Dave Smith introduces the new Dave Smith Instruments’ Mopho SE – a “powerful, portable and professional synthesizer” in this new video.
They’ve “taken it up a notch,” he says, and have added an octave to the Mopho SE keyboard, and have now outfitted it with the custom soft-touch knobs from the Prophet 12. It also has an arpeggiator re-latch feature that is new.
The Mopho SE has many of the same popular features of the older models, like one-knob-per-function interface, polychain, USB, full-size weighted velocity and pressure sensitive keyboard, solid all-metal construction, and external audio input.
For more information, check out the Dave Smith Instruments website.
Open Music Labs has introduced x0x-heart – a new clone of the Roland TB-303 synthesizer voice.
Purists may argue that it’s a clone of the second cousin of a clone of the original TB-303, but $79 gets you a populated PCB + power supply. Buyers will need to add pots, controls & a case or panel.
x0x-heart is an SMT replica of the TB-303?s analog voice, complete with VCO, VCA, VCF, and envelope generators. It’s meant to be a base upon which you can build ‘a highly acidic synthesizer’.
Here’s a demo of the x0x-heart in action, sequenced by a 303: Continue reading
When it comes to iconic sounds of synthesis, few changed the shape of popular electronic music than the sequenced synth on Pink Floyd’s On The Run, from Dark Side Of The Moon.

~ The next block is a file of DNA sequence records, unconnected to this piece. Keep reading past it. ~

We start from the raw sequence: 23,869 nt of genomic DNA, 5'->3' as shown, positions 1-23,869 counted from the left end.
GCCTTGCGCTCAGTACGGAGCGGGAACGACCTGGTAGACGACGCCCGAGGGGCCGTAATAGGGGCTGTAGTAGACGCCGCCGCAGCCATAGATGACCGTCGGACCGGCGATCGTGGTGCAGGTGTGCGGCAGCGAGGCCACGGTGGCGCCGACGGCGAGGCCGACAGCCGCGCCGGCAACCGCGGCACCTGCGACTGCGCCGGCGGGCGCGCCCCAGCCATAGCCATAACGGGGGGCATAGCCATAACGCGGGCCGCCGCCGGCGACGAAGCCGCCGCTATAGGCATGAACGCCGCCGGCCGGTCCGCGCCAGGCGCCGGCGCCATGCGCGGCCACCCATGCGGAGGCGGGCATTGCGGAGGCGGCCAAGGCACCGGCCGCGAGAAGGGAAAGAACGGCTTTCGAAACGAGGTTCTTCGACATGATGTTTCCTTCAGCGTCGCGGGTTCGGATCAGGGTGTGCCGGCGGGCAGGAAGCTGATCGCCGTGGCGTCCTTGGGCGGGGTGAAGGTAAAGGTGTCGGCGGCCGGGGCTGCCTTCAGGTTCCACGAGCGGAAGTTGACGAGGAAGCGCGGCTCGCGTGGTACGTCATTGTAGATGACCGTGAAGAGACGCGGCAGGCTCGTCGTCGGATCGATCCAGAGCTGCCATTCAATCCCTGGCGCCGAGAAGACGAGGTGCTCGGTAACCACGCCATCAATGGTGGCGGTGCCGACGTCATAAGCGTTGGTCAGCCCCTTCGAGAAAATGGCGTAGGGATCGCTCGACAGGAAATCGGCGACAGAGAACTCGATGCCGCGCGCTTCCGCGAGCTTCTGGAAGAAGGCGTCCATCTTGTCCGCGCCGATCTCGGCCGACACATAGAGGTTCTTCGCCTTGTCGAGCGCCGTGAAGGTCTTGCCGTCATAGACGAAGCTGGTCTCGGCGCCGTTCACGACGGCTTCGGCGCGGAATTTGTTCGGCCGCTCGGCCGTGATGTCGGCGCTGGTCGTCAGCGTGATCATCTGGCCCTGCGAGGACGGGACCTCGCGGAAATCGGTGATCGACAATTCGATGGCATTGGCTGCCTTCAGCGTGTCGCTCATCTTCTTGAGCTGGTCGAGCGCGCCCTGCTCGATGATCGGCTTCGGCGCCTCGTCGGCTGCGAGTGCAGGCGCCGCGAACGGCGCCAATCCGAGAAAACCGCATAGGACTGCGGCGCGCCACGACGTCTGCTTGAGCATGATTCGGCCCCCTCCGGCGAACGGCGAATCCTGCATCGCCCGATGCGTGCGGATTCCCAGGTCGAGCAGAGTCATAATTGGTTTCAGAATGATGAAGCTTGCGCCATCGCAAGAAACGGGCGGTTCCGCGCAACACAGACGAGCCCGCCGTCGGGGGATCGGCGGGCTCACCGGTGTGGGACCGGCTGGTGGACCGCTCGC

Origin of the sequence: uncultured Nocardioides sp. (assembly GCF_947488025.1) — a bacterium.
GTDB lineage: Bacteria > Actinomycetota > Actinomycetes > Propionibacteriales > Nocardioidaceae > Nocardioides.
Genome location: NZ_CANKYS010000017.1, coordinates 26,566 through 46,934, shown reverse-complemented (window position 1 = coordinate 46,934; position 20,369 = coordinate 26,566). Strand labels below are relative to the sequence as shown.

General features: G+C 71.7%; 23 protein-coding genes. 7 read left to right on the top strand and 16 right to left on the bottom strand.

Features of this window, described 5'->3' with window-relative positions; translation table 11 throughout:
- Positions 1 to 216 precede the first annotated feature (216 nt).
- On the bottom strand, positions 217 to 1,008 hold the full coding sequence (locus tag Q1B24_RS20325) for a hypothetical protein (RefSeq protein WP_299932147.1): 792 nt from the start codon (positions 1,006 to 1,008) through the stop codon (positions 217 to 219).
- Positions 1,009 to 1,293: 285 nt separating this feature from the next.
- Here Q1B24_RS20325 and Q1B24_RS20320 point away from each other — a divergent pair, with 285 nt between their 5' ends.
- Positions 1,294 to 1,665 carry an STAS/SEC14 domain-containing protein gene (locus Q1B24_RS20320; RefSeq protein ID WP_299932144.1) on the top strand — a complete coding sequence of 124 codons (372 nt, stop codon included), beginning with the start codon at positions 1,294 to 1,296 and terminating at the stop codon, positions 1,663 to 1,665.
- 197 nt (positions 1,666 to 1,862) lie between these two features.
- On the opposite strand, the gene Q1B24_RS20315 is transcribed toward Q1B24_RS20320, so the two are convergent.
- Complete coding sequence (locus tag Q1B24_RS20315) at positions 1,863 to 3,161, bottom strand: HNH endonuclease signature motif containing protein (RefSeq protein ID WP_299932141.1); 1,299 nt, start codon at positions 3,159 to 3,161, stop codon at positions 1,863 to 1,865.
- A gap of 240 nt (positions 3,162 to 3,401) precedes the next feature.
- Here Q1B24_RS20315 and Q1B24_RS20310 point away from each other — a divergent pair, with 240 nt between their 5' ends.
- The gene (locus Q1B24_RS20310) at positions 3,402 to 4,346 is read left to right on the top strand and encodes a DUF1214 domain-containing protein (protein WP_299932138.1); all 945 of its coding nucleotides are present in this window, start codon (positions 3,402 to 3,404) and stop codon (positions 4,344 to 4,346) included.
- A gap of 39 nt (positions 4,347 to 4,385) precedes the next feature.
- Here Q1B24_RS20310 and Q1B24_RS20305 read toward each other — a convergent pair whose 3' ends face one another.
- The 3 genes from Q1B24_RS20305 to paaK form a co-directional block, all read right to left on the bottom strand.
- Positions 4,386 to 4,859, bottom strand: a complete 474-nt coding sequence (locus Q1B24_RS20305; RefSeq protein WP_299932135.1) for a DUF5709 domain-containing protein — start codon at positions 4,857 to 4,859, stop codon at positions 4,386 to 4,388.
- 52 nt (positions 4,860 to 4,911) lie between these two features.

In this short BBC video, David Gilmour explains how the On The Run sequence was created on the EMS Synthi A. The Synthi A was introduced in 1971, so it was a brand new tool when Pink Floyd was using it. Dark Side Of The Moon was released in 1973 and went on to sell 50 million copies.
Unfortunately for synthesists, the Synthi A is one of the rarest production synths ever made. Fans of the sound have turned to other synthesizers to recreate the classic sequence (E2 G2 A2 G2 D3 C3 D3 E3) - some more successfully than others.
Here are a few examples: Continue reading
Here’s a new preview for the Technology Will Save Us DIY Synth Kit: Continue reading
Technology Will Save Us has released their DIY Instrument Kit – a kit that comes with a custom designed circuit board and all of the components you need to make your own musical device.
The DIY Instrument (formally the Lumiphone) takes about 1 hour to make, most of which is soldering. Once you have made your instrument: sensors detect the light emitted by the LEDs. You use your finger to interrupt the beams of light. The left beam controls the volume and the right beam controls the pitch. Continue reading
This set of videos takes a look at using the new Ableton Push MIDI controller with hardware synths.
In the videos, Ableton Product Specialist Jesse Abayomi demonstrates calling up presets, polyphony, after-touch and a some other functions that Push can perform with a variety of synths. Continue reading